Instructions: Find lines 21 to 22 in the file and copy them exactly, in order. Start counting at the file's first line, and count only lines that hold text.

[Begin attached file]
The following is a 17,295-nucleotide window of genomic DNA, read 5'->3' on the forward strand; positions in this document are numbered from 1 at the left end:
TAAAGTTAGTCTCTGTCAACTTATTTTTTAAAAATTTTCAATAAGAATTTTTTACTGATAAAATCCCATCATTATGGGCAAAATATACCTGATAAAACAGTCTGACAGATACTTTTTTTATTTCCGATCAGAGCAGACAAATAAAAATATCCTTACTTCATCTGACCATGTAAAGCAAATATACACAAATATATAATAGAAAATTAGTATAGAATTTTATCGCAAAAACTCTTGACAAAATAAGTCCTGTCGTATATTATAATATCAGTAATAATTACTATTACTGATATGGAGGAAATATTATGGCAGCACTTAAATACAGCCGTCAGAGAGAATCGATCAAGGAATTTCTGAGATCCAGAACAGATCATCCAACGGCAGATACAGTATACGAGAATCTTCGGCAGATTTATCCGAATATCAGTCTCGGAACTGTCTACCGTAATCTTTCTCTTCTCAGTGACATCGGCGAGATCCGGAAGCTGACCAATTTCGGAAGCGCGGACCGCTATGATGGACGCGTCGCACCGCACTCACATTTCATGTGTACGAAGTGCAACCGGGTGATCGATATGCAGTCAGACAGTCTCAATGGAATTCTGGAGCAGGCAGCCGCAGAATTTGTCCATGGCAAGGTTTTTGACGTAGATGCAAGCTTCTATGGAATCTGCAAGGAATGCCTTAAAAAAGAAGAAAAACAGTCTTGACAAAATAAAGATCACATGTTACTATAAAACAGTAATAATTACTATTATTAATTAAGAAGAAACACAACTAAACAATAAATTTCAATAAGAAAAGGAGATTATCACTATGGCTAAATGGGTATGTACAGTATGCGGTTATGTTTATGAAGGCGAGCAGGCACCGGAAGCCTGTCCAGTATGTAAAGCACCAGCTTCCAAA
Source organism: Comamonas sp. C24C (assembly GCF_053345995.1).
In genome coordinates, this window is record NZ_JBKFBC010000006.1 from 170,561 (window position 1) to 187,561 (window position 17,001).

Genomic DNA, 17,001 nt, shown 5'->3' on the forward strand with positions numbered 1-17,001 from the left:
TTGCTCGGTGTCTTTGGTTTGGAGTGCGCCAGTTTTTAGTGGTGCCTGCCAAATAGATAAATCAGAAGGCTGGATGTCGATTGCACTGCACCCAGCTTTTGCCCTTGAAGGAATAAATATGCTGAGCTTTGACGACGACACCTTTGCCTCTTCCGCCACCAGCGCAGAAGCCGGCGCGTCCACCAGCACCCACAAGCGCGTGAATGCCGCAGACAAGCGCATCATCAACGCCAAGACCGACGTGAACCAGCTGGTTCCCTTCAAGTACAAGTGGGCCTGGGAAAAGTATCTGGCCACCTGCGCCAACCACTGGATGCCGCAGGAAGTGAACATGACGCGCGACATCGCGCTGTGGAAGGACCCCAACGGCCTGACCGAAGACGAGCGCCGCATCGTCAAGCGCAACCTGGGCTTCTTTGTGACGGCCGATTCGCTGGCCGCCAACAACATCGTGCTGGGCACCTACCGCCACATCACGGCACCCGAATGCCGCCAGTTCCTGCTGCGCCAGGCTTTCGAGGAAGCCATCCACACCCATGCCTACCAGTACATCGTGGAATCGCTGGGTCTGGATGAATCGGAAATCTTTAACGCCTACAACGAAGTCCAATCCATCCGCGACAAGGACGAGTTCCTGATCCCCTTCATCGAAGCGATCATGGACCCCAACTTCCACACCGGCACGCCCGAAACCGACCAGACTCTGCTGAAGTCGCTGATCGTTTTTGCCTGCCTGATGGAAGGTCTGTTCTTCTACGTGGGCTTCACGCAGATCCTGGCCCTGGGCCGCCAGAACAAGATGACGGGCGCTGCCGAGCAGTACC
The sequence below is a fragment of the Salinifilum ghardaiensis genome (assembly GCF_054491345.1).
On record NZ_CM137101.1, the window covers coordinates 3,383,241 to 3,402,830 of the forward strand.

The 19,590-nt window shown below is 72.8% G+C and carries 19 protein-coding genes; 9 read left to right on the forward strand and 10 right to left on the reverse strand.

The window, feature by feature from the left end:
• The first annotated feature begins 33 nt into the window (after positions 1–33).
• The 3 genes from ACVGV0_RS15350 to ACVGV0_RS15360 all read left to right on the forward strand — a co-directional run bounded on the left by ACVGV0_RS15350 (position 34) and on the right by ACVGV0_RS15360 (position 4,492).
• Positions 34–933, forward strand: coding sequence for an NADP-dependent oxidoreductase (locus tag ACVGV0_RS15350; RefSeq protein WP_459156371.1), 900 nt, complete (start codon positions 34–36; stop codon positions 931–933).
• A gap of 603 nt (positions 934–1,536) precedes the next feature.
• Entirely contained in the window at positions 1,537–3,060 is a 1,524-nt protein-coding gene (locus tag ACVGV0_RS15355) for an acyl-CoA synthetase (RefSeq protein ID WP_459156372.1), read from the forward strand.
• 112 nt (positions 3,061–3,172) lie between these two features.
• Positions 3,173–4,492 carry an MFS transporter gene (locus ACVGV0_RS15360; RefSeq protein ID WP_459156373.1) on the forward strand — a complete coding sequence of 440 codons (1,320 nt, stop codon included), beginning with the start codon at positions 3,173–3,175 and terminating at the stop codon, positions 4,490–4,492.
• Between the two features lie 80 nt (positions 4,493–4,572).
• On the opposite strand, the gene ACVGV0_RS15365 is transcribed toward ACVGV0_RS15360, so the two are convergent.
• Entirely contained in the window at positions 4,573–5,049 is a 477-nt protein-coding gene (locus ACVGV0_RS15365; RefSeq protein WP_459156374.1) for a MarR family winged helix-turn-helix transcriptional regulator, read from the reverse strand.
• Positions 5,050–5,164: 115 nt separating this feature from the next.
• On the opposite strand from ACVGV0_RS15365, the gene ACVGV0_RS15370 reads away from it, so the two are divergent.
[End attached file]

• Positions 5,050–5,164: 115 nt separating this feature from the next.
• On the opposite strand from ACVGV0_RS15365, the gene ACVGV0_RS15370 reads away from it, so the two are divergent.